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John Barlow speaks about life in Parliament

15.02.12 Honouring Flag Day at HR Library2
By Kelci Nicodemus – High River Times.


The High River Library celebrated the 50th anniversary of the Canadian flag this past Thursday, Feb. 12, by hosting special guest John Barlow, MP for Macleod, who spoke about his life and experiences so far on Parliament Hill.

The event featured Barlow conversing with High River residents, addressing questions and concerns, while also speaking about his life since he won his seat in the June 2014 by-election.

Part of his address saw Barlow recalling his first day in Ottawa as MP for the Macleod riding.

“I started my first session in September,” he said. “It was a bit different than I would have expected. I went to see where I was sitting (in the House of Commons) and they said, ‘I’m sorry you’re not allowed in here.’”

Barlow said he was not allowed into the House until the Prime Minister himself took him into the room that, for many, remains the heart of Canadian Parliament.

He remembered the experience of being paraded in by Prime Minister Stephen Harper as something akin to an out-of-body experience.

“That was probably one of the most surreal experiences I’ve had,” he said. “To have the Prime Minister walk me in and have 307 of my new colleagues give me a standing ovation (was amazing).”

He added working with the Prime Minister has been a great opportunity.

“I can tell you that he’s one of the most incredible people I’ve ever had to work with,” he said. “He has a great sense of humour and a great personality.”

In addition, Barlow spoke about his typical day, meetings and the decision-making process. He said the most difficult decisions about ongoing issues are made at the committee level and each MP is involved with two or three committees.

Barlow, a member of the Aboriginal Affairs Committee, requested this group because of the five First Nations communities in the Macleod riding. He’s also part of the Status of Women Committee.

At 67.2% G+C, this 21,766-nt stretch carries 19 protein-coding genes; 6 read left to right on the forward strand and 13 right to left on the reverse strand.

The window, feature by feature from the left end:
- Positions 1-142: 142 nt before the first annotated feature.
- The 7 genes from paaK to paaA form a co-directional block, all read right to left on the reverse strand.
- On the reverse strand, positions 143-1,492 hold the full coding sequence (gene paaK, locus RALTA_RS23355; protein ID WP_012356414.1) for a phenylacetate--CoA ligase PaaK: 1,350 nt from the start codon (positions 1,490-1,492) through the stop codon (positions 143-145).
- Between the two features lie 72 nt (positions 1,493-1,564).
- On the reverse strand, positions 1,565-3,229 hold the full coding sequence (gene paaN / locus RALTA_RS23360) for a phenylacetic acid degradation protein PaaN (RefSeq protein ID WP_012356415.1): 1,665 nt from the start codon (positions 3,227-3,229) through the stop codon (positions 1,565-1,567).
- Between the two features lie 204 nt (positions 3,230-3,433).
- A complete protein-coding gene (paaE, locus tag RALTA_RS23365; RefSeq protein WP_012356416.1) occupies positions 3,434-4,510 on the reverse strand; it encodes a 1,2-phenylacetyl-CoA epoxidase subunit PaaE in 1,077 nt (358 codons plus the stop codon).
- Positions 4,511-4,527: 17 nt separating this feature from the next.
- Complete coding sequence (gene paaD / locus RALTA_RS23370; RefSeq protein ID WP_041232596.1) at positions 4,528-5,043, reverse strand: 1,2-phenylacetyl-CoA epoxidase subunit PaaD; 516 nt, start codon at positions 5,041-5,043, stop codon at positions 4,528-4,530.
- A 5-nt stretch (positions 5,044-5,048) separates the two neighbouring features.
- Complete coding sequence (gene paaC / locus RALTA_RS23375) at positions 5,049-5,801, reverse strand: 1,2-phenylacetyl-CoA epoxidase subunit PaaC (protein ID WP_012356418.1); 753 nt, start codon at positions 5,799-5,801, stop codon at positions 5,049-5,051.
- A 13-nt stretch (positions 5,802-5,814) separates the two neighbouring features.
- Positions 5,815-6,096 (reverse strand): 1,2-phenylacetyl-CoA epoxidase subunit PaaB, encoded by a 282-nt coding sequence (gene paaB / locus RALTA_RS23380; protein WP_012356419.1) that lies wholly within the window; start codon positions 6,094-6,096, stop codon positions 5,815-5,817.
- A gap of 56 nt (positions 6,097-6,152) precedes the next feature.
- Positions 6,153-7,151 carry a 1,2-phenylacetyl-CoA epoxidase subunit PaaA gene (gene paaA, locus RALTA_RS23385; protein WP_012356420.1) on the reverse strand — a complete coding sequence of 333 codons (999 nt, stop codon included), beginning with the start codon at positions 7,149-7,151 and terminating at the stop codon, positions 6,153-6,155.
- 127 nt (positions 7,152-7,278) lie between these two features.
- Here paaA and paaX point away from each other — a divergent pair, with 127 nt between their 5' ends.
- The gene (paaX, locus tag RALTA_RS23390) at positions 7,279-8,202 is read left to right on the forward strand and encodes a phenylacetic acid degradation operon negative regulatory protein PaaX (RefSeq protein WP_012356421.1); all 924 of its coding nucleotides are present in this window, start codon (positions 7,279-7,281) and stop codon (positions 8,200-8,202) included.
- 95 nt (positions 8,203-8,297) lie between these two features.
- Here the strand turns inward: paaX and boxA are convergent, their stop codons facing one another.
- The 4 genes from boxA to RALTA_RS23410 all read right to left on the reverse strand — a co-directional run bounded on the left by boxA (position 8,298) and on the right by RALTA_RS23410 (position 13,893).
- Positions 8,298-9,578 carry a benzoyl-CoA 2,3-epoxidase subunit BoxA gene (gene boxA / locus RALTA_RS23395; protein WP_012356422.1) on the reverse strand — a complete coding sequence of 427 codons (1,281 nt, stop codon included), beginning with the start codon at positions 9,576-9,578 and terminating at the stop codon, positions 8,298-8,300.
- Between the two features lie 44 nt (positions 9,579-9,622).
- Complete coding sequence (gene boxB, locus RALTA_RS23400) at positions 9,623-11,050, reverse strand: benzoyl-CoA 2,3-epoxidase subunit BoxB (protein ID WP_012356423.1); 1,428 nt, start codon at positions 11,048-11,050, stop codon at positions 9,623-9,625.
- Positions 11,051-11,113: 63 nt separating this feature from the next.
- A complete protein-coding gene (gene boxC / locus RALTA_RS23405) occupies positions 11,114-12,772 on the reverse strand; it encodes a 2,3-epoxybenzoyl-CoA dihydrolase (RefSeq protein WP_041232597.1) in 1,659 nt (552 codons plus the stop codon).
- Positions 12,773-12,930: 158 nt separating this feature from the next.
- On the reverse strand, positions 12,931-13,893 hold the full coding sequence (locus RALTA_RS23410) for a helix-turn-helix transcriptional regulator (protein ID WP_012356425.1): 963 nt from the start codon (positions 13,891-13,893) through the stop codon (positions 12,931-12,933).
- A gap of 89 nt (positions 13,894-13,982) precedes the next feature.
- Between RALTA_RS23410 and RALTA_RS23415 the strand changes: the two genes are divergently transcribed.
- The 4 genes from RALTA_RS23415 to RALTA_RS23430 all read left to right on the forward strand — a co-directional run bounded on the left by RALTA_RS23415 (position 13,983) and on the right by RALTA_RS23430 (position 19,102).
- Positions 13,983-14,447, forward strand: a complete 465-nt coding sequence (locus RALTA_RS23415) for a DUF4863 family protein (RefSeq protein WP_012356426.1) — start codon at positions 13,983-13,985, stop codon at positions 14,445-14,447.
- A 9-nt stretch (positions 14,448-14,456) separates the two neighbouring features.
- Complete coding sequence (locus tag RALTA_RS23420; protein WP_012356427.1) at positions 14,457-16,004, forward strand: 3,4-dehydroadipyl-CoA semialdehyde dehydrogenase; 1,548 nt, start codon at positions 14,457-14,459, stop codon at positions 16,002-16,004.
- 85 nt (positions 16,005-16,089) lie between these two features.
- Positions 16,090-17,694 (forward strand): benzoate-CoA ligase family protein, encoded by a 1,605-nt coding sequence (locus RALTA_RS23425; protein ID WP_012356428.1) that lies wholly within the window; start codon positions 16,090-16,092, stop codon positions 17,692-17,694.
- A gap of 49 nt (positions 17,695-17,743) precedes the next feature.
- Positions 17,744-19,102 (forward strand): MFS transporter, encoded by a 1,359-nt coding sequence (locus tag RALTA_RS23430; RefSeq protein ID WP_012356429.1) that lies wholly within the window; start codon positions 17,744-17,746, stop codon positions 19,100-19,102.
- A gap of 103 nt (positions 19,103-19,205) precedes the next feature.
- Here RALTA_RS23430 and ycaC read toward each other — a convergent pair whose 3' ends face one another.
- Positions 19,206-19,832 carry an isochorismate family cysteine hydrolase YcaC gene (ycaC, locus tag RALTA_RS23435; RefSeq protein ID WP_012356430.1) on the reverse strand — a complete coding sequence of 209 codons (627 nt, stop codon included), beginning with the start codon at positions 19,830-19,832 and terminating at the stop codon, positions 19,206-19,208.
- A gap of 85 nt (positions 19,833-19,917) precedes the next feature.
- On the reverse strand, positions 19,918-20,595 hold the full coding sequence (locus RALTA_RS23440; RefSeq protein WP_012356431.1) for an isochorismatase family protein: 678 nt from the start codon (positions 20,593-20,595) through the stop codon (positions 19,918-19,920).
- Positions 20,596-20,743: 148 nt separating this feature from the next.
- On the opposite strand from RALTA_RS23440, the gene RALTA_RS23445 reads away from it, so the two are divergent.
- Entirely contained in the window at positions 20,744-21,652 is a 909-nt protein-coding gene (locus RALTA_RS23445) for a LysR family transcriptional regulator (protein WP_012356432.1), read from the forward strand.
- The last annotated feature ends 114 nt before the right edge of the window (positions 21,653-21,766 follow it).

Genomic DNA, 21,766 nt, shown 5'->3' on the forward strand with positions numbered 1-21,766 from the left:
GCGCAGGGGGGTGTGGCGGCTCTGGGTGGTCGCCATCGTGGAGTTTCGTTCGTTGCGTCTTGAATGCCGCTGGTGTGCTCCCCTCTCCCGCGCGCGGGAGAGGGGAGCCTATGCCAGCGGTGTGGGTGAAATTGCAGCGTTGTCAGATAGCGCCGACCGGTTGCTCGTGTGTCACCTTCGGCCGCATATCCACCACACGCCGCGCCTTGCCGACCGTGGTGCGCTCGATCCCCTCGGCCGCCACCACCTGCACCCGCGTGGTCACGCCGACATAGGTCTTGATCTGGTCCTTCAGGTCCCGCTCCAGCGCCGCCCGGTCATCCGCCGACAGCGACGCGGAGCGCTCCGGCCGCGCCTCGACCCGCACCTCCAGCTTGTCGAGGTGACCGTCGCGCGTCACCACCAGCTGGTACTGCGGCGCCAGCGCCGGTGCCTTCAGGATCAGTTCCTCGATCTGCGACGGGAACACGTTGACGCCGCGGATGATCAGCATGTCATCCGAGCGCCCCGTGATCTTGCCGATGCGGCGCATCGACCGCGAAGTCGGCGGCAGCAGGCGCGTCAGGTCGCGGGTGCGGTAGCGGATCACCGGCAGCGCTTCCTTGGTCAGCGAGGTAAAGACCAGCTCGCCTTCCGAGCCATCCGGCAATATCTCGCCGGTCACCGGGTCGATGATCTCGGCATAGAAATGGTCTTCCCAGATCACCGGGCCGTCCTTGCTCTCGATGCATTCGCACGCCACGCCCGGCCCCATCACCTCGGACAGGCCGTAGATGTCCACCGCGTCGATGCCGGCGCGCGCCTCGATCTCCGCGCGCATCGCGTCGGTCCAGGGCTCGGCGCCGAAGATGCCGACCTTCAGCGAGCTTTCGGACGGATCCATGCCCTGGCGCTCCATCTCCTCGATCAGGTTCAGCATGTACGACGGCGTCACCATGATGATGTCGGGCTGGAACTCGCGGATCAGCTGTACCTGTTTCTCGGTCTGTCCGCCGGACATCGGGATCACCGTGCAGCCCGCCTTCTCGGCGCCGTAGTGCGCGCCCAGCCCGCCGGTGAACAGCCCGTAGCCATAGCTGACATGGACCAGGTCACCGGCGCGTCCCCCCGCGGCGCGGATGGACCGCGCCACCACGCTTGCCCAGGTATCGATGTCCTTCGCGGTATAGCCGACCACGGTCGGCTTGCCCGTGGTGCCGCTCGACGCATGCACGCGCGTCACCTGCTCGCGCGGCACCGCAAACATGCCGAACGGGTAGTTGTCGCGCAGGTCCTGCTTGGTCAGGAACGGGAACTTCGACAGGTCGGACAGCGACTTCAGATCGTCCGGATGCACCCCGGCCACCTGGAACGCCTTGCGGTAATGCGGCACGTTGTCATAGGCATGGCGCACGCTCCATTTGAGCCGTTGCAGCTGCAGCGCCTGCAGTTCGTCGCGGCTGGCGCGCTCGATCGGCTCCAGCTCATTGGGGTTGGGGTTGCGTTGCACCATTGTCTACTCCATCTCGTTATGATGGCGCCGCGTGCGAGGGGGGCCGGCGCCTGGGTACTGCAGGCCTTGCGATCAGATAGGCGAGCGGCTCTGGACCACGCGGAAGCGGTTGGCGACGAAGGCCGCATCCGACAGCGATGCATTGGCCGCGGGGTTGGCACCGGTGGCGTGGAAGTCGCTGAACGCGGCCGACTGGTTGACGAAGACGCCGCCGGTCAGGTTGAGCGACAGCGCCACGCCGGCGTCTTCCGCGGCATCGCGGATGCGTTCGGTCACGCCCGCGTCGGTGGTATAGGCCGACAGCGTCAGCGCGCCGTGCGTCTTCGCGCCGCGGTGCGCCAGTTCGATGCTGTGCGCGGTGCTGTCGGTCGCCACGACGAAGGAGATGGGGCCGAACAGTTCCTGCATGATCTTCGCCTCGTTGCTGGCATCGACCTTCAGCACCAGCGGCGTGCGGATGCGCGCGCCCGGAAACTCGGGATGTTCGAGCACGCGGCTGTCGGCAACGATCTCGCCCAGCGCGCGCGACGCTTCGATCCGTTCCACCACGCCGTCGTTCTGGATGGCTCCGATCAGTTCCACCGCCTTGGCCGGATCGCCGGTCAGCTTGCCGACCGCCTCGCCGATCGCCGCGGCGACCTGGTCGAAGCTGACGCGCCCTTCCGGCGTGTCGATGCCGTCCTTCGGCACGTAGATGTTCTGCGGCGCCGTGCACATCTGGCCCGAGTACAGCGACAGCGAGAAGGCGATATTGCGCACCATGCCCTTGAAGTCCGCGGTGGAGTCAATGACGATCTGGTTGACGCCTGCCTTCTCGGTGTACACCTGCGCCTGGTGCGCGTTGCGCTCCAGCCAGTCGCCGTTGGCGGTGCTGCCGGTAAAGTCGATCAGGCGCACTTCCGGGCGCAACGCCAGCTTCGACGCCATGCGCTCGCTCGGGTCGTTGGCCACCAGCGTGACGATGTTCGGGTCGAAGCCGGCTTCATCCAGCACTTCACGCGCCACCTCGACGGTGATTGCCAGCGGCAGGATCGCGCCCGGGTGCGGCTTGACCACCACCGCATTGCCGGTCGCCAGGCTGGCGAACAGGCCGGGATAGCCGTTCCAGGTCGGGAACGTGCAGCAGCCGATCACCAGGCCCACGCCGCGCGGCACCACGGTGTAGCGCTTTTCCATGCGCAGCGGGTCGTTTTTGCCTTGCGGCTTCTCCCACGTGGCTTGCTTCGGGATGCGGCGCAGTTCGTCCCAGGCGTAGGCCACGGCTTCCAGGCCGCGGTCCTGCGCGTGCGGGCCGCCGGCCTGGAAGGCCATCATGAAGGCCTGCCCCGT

Barlow said his life has been busy, as numerous hours are spent flying back and forth from Ontario to Alberta. However, he noted he knew travel would be a factor when he was elected.

“One surprising thing is the time change,” he said. “I didn’t think the time change would be a big deal, but it’s a big deal.”

Barlow explained he had thought about moving to Ottawa with his wife and youngest daughter.

“I know some MPs that moved their families to Ottawa, but you’re still not really home,” he said. “Okotoks and High River is home (for me).”

Barlow said the Conservative Party of Canada is focusing on voter turnout in the next election, as very few people voted this past June.

“We really saw that as an opportunity for us to improve communication,” he said.

As an attempt to heighten his connection with constituents, Barlow and his team have done several mail outs and started a weekly newsletter.

Also, constituents have the opportunity to email him directly through his website

He explained he wants to get people talking about the issues in their communities.

“We want to start engaging people,” he said.

Barlow added his experience in Parliament has been great so far.

“(I’ve) been learning through experience, but we have such an amazing team in Ottawa,” he said. “I get to work with some of the most talented people in the country almost every single day. It’s been great that way.”